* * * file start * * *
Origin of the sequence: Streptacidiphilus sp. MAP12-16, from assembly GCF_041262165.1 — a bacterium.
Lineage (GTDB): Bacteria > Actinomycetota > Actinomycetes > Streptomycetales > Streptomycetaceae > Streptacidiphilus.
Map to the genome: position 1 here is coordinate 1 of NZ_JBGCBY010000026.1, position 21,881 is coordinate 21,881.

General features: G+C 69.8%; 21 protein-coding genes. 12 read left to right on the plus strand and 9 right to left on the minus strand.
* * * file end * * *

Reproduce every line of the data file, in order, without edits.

Origin of the sequence: Streptacidiphilus sp. MAP12-16, from assembly GCF_041262165.1 — a bacterium.
Lineage (GTDB): Bacteria > Actinomycetota > Actinomycetes > Streptomycetales > Streptomycetaceae > Streptacidiphilus.
Map to the genome: position 1 here is coordinate 1 of NZ_JBGCBY010000026.1, position 21,881 is coordinate 21,881.

General features: G+C 69.8%; 21 protein-coding genes. 12 read left to right on the plus strand and 9 right to left on the minus strand.